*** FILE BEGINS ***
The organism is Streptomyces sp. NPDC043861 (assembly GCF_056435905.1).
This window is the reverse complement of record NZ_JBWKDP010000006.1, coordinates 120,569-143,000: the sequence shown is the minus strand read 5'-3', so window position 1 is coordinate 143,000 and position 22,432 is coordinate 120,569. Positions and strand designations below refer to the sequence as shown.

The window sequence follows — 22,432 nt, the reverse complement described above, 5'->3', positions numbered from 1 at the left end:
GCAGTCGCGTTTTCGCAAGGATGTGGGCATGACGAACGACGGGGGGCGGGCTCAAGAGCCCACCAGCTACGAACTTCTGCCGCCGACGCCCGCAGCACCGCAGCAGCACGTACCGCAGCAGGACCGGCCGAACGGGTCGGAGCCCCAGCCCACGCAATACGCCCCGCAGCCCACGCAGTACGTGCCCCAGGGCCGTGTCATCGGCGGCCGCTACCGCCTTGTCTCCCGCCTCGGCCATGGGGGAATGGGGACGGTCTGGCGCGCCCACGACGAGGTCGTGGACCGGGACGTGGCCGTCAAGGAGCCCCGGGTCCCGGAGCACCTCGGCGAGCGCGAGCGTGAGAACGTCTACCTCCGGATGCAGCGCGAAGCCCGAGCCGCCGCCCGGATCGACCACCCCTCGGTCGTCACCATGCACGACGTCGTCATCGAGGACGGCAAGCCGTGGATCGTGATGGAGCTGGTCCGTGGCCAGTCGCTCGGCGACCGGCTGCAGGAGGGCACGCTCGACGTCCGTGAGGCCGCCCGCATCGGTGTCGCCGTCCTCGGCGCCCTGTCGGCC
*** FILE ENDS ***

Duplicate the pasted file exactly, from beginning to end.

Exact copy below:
The organism is Streptomyces sp. NPDC043861 (assembly GCF_056435905.1).
This window is the reverse complement of record NZ_JBWKDP010000006.1, coordinates 120,569-143,000: the sequence shown is the minus strand read 5'-3', so window position 1 is coordinate 143,000 and position 22,432 is coordinate 120,569. Positions and strand designations below refer to the sequence as shown.

The window sequence follows — 22,432 nt, the reverse complement described above, 5'->3', positions numbered from 1 at the left end:
GCAGTCGCGTTTTCGCAAGGATGTGGGCATGACGAACGACGGGGGGCGGGCTCAAGAGCCCACCAGCTACGAACTTCTGCCGCCGACGCCCGCAGCACCGCAGCAGCACGTACCGCAGCAGGACCGGCCGAACGGGTCGGAGCCCCAGCCCACGCAATACGCCCCGCAGCCCACGCAGTACGTGCCCCAGGGCCGTGTCATCGGCGGCCGCTACCGCCTTGTCTCCCGCCTCGGCCATGGGGGAATGGGGACGGTCTGGCGCGCCCACGACGAGGTCGTGGACCGGGACGTGGCCGTCAAGGAGCCCCGGGTCCCGGAGCACCTCGGCGAGCGCGAGCGTGAGAACGTCTACCTCCGGATGCAGCGCGAAGCCCGAGCCGCCGCCCGGATCGACCACCCCTCGGTCGTCACCATGCACGACGTCGTCATCGAGGACGGCAAGCCGTGGATCGTGATGGAGCTGGTCCGTGGCCAGTCGCTCGGCGACCGGCTGCAGGAGGGCACGCTCGACGTCCGTGAGGCCGCCCGCATCGGTGTCGCCGTCCTCGGCGCCCTGTCGGCC